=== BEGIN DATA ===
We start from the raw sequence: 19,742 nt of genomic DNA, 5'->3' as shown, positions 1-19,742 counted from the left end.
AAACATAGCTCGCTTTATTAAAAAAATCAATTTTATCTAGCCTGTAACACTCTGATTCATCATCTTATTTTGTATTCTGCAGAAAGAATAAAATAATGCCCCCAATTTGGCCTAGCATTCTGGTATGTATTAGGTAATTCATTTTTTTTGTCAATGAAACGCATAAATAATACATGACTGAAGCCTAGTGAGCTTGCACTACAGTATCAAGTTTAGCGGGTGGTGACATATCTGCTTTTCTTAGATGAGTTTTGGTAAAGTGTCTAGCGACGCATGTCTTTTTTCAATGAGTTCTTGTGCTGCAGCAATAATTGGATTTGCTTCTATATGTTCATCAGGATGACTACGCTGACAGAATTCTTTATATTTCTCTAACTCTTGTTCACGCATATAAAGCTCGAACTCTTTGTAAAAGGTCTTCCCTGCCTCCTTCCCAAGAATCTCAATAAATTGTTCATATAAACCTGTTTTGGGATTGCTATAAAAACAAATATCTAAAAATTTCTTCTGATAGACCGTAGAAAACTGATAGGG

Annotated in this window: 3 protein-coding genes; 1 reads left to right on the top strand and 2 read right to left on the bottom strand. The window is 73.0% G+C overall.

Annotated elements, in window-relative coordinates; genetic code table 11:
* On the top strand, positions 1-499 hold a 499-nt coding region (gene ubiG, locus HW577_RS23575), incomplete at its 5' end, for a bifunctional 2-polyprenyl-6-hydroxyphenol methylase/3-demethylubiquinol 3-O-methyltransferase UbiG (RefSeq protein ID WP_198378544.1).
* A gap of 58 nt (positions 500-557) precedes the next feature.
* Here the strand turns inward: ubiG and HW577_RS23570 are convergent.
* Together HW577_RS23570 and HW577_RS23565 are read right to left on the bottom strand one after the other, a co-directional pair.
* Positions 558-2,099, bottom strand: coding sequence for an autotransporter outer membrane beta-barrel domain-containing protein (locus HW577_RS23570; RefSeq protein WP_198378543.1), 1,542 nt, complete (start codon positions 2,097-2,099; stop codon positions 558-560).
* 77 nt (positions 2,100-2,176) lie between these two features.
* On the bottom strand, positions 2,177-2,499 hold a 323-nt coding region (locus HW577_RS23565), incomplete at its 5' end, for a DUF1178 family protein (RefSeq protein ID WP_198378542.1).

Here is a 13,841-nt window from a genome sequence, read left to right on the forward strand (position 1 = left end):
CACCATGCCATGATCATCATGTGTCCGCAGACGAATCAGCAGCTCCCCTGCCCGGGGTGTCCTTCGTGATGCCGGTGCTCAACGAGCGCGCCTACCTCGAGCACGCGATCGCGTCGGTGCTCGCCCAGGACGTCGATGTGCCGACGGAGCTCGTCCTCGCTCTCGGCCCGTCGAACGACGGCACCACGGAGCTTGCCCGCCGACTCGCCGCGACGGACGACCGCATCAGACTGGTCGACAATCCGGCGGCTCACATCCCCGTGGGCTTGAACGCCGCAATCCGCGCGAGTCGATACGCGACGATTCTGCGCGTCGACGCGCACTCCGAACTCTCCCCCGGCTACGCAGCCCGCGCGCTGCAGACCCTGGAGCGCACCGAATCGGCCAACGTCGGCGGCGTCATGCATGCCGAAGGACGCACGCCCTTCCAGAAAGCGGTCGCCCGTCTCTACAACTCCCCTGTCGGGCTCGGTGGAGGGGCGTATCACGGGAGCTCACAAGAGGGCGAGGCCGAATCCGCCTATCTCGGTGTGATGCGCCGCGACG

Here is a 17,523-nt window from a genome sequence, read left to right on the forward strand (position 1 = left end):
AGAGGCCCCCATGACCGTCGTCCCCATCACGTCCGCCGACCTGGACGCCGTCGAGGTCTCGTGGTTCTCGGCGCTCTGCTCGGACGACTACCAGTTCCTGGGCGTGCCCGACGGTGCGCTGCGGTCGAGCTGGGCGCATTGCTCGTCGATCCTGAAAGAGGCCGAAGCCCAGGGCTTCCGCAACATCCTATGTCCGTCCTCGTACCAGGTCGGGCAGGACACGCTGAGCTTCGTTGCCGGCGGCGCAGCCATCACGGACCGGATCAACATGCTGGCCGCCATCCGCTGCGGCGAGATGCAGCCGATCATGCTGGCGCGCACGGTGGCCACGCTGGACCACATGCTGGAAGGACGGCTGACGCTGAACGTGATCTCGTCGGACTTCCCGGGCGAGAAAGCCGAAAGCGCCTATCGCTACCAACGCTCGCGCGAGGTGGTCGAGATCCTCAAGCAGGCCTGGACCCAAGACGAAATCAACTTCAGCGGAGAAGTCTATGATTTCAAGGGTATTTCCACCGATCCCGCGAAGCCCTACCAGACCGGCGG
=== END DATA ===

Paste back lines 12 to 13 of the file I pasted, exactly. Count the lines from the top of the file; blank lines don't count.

Here is a 13,841-nt window from a genome sequence, read left to right on the forward strand (position 1 = left end):
CACCATGCCATGATCATCATGTGTCCGCAGACGAATCAGCAGCTCCCCTGCCCGGGGTGTCCTTCGTGATGCCGGTGCTCAACGAGCGCGCCTACCTCGAGCACGCGATCGCGTCGGTGCTCGCCCAGGACGTCGATGTGCCGACGGAGCTCGTCCTCGCTCTCGGCCCGTCGAACGACGGCACCACGGAGCTTGCCCGCCGACTCGCCGCGACGGACGACCGCATCAGACTGGTCGACAATCCGGCGGCTCACATCCCCGTGGGCTTGAACGCCGCAATCCGCGCGAGTCGATACGCGACGATTCTGCGCGTCGACGCGCACTCCGAACTCTCCCCCGGCTACGCAGCCCGCGCGCTGCAGACCCTGGAGCGCACCGAATCGGCCAACGTCGGCGGCGTCATGCATGCCGAAGGACGCACGCCCTTCCAGAAAGCGGTCGCCCGTCTCTACAACTCCCCTGTCGGGCTCGGTGGAGGGGCGTATCACGGGAGCTCACAAGAGGGCGAGGCCGAATCCGCCTATCTCGGTGTGATGCGCCGCGACG